When I was about nine we moved from France to the little village of Kingston, near Lewes. The village was a great place to grow up. We lived at the end of the Avenue at the foot of the Downs, a few minutes walk took you to the village green where the village kids gathered to play cricket, football and tennis. Just beyond was the flint church and, a popular watering hole in later years, the Juggs Arms. One of the first things I remember is meeting the family with the cool name — Freeman. A name so much better than the hilarity the French kids had when they translated my name to Vieux Jambon! Later I would associate Freeman with Freethinker.

The Freeman family built a swimming pool in the back yard and the deal was that anyone who helped dig the hole got unlimited access. I was a regular and enthusiastic member of the work parties. In those early summers I must have used the pool more than anyone, stopping by daily. I talked more with Chris’s wife Peggotty, as I stopped by for a quick dip in the pool the door was always open for a cup of tea and a chat. And on occasion I would help harvest apples from the big trees and put the geese to bed. It was a sad day when Peggotty died, she was one of my first encounters with loss and death.

At some point Jenny Dean came to stay with us. To this day I am remembered for cooking dinner for her when my parents were out — Swedish meat balls in a sauce with vegetables. She was very impressed that I could cook. Thinking of meals, I can remember guests from all over the world coming for dinner and being required to sit at the table until everyone was finished talking.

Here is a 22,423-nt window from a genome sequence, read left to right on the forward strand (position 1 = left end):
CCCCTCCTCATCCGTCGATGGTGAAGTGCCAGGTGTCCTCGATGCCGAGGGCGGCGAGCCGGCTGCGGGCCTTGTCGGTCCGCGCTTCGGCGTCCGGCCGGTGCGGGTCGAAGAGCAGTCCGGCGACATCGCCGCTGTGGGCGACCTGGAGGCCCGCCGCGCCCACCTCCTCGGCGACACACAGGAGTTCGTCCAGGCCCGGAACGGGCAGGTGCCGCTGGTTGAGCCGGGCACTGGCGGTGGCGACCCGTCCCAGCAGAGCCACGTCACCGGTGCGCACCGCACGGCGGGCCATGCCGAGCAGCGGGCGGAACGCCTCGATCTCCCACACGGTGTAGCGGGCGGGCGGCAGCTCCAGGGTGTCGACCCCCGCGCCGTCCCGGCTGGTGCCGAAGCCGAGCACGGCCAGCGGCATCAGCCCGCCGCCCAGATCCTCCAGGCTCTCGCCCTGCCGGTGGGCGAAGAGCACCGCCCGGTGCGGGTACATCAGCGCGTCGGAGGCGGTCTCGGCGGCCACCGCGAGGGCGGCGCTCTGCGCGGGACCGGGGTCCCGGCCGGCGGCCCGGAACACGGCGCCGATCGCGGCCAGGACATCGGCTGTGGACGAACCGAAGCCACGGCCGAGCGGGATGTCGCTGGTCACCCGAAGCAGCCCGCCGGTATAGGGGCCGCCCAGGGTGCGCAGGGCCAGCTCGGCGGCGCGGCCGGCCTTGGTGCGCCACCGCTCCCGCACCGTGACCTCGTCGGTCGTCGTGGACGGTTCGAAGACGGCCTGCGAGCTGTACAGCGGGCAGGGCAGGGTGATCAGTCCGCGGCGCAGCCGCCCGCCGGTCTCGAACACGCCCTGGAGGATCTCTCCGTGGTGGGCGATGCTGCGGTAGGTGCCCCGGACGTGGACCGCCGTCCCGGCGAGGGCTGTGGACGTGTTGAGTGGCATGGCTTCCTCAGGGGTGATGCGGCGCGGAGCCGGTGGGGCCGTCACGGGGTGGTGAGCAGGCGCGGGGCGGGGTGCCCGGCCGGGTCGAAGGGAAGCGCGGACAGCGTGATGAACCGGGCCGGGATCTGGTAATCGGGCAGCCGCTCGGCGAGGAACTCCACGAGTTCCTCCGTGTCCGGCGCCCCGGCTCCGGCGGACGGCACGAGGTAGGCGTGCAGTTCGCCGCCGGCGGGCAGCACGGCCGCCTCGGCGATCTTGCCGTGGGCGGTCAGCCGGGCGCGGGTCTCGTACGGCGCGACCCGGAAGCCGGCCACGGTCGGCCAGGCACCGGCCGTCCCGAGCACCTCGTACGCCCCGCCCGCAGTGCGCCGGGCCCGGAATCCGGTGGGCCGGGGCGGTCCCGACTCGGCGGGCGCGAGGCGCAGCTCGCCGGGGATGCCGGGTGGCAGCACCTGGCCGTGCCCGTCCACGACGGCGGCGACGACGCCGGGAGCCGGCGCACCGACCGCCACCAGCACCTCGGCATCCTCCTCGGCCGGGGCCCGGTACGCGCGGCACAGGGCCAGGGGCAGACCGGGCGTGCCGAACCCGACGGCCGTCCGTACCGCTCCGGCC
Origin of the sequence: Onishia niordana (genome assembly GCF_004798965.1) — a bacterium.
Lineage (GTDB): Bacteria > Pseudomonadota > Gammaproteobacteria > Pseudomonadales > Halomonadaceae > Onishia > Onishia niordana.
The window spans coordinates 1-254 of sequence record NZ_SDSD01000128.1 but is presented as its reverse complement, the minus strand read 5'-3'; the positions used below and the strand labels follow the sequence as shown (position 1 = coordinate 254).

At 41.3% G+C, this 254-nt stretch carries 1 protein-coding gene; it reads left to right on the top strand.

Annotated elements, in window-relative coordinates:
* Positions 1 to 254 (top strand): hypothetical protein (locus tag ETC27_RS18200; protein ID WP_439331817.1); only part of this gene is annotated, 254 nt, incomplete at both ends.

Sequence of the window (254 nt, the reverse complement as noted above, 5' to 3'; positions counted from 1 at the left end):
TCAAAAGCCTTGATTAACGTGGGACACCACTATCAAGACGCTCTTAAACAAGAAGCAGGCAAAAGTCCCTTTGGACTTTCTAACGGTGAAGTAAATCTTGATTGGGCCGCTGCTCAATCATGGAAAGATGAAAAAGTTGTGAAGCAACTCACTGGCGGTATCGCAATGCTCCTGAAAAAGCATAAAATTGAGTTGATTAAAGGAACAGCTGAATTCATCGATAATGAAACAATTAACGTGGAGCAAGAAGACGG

I was up early every day to do a paper delivery route. I delivered to the Freeman’s, Charltons, Turners, Charles Cooper and other university luminaries like Maynard Keynes Smith up on the Ridge. I would often wave to Chris as he set off early walking to catch the bus. No doubt he got a few rides home with Dad but I was very impressed he did not drive a car. My clearest memories are of meeting him out walking up on the Downs. I walked and rode my bike everywhere, after school I would take our black Labrador dog, Jimmy, for longs walks in all weathers up onto the windswept solitude of the Downs and unexpectedly meet Chris, perhaps walking back from the University after a pint at the Newmarket.

Our conversations were mostly country talk, about the weather, the crops or just watching the birds darting in the hedgerow. He was an avid birder and a keen observer of nature and as I recall could identify the birds by their calls and flight patterns. What I remember most was the slow, unhurried pace of conversation, there was a moment before he responded. I felt he was actually listening to what was being said. Perhaps it is this quality of attentive listening of a keen compassionate mind that is key for solving personal and planetary issues of the day. He would always leave with a cheerful smile and wave, no matter the rain and mud — after all he was a Yorkshire lad.

If I speculate today about the influence of the Freeman’s on my childhood, clearly Chris’s influence on my Dad, through the creative and intellectual development of SPRU, is significant.

But also, my parents long absence from England meant they were out of touch with English child-rearing conventions of the late 60’s and 70’s. Mom and Dad often consulted Chris and Peggotty on how to deal with teenagers. Perhaps it is as a friend and neighbor that Chris and Peggotty’s influence on my parents is more profound than I could imagine — that thought makes me smile.

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